Opioid painkillers carry higher risk of death, overdose, addiction or serious side effects than benefits in chronic, non-cancer conditions like headache, fibromyalgia and chronic low back pain.
Opioids, or narcotics, are pain medications including morphine, codeine, oxycodone, methadone, fentanyl, hydrocodone or a combination of the drugs with acetaminophen.
Gary M. Franklin from the American Academy of Neurology (AAN) said that there have been more deaths from prescription opioids in the most vulnerable young to middle-aged groups than from firearms and car accidents and so doctors, states, institutions and patients need to work together to stop this epidemic.
Studies have shown that 50 percent of patients taking opioids for at least three months are still on opioids five years later and while opioids may provide significant short-term pain relief, there is no substantial evidence for maintaining pain relief or improved function over long periods of time without serious risk of overdose, dependence or addiction.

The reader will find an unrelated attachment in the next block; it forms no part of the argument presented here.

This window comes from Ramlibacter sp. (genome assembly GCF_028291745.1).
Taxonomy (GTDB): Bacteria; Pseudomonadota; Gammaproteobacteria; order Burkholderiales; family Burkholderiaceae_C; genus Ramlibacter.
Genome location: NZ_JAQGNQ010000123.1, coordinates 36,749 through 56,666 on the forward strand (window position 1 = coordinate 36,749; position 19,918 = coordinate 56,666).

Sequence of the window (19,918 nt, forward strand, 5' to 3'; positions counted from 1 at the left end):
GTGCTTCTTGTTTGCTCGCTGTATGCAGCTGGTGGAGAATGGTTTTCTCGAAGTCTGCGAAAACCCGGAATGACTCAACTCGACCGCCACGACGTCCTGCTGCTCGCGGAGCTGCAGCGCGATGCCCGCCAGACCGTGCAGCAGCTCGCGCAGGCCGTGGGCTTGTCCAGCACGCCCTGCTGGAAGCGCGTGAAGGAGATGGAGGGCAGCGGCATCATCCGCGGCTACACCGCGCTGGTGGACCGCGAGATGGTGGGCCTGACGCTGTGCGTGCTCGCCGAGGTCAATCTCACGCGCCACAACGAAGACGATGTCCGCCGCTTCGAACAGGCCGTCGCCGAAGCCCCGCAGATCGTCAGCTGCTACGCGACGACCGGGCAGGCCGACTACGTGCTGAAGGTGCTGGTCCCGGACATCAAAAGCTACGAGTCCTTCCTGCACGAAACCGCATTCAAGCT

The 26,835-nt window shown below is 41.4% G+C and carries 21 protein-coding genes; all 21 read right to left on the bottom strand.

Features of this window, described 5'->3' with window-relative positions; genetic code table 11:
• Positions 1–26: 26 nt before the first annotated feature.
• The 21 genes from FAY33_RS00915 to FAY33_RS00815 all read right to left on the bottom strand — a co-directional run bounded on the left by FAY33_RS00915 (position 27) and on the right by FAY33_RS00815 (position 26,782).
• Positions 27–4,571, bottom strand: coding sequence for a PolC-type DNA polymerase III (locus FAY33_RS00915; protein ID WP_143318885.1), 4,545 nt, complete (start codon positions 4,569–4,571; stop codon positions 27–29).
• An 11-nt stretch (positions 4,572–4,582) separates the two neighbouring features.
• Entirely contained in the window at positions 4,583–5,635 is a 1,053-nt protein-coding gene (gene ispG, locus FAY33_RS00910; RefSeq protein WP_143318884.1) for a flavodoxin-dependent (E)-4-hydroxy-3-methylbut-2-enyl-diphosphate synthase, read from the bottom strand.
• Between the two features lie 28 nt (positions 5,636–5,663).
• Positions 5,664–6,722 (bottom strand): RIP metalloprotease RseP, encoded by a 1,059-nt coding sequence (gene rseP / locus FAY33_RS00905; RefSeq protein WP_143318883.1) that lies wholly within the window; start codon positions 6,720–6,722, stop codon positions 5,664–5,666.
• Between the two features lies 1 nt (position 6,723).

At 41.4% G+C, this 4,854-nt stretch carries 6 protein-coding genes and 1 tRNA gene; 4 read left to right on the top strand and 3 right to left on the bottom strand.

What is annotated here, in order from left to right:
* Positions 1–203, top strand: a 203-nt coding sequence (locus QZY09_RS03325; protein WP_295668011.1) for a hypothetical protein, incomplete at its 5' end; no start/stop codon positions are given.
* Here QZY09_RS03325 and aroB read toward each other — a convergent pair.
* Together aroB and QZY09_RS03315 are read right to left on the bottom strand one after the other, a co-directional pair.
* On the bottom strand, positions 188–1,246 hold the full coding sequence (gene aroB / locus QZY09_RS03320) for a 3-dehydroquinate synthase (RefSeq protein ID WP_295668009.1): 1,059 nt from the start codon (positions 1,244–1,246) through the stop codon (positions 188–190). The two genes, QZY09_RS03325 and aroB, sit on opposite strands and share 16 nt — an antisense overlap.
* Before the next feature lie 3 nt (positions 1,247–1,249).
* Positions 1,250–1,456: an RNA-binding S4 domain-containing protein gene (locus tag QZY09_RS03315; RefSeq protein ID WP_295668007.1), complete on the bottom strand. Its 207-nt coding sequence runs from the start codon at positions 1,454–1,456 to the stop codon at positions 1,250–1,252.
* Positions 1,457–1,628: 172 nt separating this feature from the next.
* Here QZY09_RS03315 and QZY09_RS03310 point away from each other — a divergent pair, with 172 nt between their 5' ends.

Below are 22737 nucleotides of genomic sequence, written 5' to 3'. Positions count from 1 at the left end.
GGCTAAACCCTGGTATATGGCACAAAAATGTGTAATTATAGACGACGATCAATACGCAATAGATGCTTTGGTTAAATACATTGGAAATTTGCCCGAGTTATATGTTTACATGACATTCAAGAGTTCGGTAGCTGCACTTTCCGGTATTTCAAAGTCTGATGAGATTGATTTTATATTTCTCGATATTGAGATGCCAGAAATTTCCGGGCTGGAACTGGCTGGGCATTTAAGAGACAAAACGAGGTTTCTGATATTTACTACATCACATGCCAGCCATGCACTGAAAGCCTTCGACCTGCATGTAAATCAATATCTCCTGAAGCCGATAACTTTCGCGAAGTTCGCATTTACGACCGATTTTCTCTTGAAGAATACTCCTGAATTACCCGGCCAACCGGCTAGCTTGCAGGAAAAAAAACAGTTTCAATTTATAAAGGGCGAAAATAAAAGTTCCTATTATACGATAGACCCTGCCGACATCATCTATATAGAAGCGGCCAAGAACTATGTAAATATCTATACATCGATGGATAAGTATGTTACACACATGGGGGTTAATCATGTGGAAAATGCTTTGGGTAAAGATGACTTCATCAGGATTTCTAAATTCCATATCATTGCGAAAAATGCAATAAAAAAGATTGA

The AAN recommends that doctors consult with a pain management specialist if dosage exceeds 80 to 120 (morphine-equivalent dose) milligrams per day, especially if pain and function have not substantially improved in their patients.
The statement also suggests doctors to create an opioid treatment agreement, screen for current or past drug abuse, screen for depression, use random urine drug screenings, not prescribe medications such as sedative-hypnotics or benzodiazepines with opioids, sssess pain and function for tolerance and effectiveness, track daily morphine equivalent dose using an online dosing calculator, seek help if the morphine-equivalent dose reaches 80 to 120 milligrams and pain and function have not substantially improved and use the state Prescription Drug Monitoring Program to monitor all prescription drugs the patient may be taking.
The study is published in the medical journal of the American Academy of Neurology.